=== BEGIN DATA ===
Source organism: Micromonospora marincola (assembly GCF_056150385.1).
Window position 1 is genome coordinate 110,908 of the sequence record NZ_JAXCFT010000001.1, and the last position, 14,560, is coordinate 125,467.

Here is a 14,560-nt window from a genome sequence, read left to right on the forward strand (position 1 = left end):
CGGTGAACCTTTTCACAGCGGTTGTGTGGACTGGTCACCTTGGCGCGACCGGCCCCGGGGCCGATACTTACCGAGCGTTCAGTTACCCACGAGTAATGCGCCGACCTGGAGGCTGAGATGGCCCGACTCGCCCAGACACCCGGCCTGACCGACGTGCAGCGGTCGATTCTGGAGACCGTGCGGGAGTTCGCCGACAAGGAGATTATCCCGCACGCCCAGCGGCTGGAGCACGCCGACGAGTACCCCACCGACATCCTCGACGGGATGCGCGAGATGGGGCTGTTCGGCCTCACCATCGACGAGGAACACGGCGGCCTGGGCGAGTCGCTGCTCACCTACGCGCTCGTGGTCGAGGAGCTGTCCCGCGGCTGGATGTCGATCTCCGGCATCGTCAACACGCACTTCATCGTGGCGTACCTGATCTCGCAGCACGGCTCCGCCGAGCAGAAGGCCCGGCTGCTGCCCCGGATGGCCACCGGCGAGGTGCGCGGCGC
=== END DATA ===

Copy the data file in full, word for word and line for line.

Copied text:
Source organism: Micromonospora marincola (assembly GCF_056150385.1).
Window position 1 is genome coordinate 110,908 of the sequence record NZ_JAXCFT010000001.1, and the last position, 14,560, is coordinate 125,467.

Here is a 14,560-nt window from a genome sequence, read left to right on the forward strand (position 1 = left end):
CGGTGAACCTTTTCACAGCGGTTGTGTGGACTGGTCACCTTGGCGCGACCGGCCCCGGGGCCGATACTTACCGAGCGTTCAGTTACCCACGAGTAATGCGCCGACCTGGAGGCTGAGATGGCCCGACTCGCCCAGACACCCGGCCTGACCGACGTGCAGCGGTCGATTCTGGAGACCGTGCGGGAGTTCGCCGACAAGGAGATTATCCCGCACGCCCAGCGGCTGGAGCACGCCGACGAGTACCCCACCGACATCCTCGACGGGATGCGCGAGATGGGGCTGTTCGGCCTCACCATCGACGAGGAACACGGCGGCCTGGGCGAGTCGCTGCTCACCTACGCGCTCGTGGTCGAGGAGCTGTCCCGCGGCTGGATGTCGATCTCCGGCATCGTCAACACGCACTTCATCGTGGCGTACCTGATCTCGCAGCACGGCTCCGCCGAGCAGAAGGCCCGGCTGCTGCCCCGGATGGCCACCGGCGAGGTGCGCGGCGC